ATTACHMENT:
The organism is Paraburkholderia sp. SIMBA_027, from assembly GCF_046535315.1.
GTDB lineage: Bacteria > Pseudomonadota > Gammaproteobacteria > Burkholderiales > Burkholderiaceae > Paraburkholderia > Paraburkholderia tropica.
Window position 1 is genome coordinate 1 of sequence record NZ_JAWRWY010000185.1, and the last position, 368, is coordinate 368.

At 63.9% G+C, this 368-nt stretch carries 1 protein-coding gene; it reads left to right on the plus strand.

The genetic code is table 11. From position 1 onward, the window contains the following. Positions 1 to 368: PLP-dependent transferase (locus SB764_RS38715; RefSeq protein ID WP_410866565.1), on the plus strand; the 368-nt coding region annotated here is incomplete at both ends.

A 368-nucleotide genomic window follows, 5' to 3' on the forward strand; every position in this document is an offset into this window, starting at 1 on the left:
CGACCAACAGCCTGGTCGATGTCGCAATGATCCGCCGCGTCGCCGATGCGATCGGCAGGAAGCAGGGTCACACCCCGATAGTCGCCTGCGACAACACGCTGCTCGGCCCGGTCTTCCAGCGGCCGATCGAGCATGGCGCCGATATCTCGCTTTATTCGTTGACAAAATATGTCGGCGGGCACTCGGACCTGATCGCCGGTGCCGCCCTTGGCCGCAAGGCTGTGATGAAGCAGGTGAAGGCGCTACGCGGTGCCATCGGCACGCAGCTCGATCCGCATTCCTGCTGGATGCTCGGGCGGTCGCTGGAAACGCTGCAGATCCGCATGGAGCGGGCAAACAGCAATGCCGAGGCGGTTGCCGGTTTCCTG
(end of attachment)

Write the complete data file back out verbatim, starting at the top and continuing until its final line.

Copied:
The organism is Paraburkholderia sp. SIMBA_027, from assembly GCF_046535315.1.
GTDB lineage: Bacteria > Pseudomonadota > Gammaproteobacteria > Burkholderiales > Burkholderiaceae > Paraburkholderia > Paraburkholderia tropica.
Window position 1 is genome coordinate 1 of sequence record NZ_JAWRWY010000185.1, and the last position, 368, is coordinate 368.

At 63.9% G+C, this 368-nt stretch carries 1 protein-coding gene; it reads left to right on the plus strand.

The genetic code is table 11. From position 1 onward, the window contains the following. Positions 1 to 368: PLP-dependent transferase (locus SB764_RS38715; RefSeq protein ID WP_410866565.1), on the plus strand; the 368-nt coding region annotated here is incomplete at both ends.

A 368-nucleotide genomic window follows, 5' to 3' on the forward strand; every position in this document is an offset into this window, starting at 1 on the left:
CGACCAACAGCCTGGTCGATGTCGCAATGATCCGCCGCGTCGCCGATGCGATCGGCAGGAAGCAGGGTCACACCCCGATAGTCGCCTGCGACAACACGCTGCTCGGCCCGGTCTTCCAGCGGCCGATCGAGCATGGCGCCGATATCTCGCTTTATTCGTTGACAAAATATGTCGGCGGGCACTCGGACCTGATCGCCGGTGCCGCCCTTGGCCGCAAGGCTGTGATGAAGCAGGTGAAGGCGCTACGCGGTGCCATCGGCACGCAGCTCGATCCGCATTCCTGCTGGATGCTCGGGCGGTCGCTGGAAACGCTGCAGATCCGCATGGAGCGGGCAAACAGCAATGCCGAGGCGGTTGCCGGTTTCCTG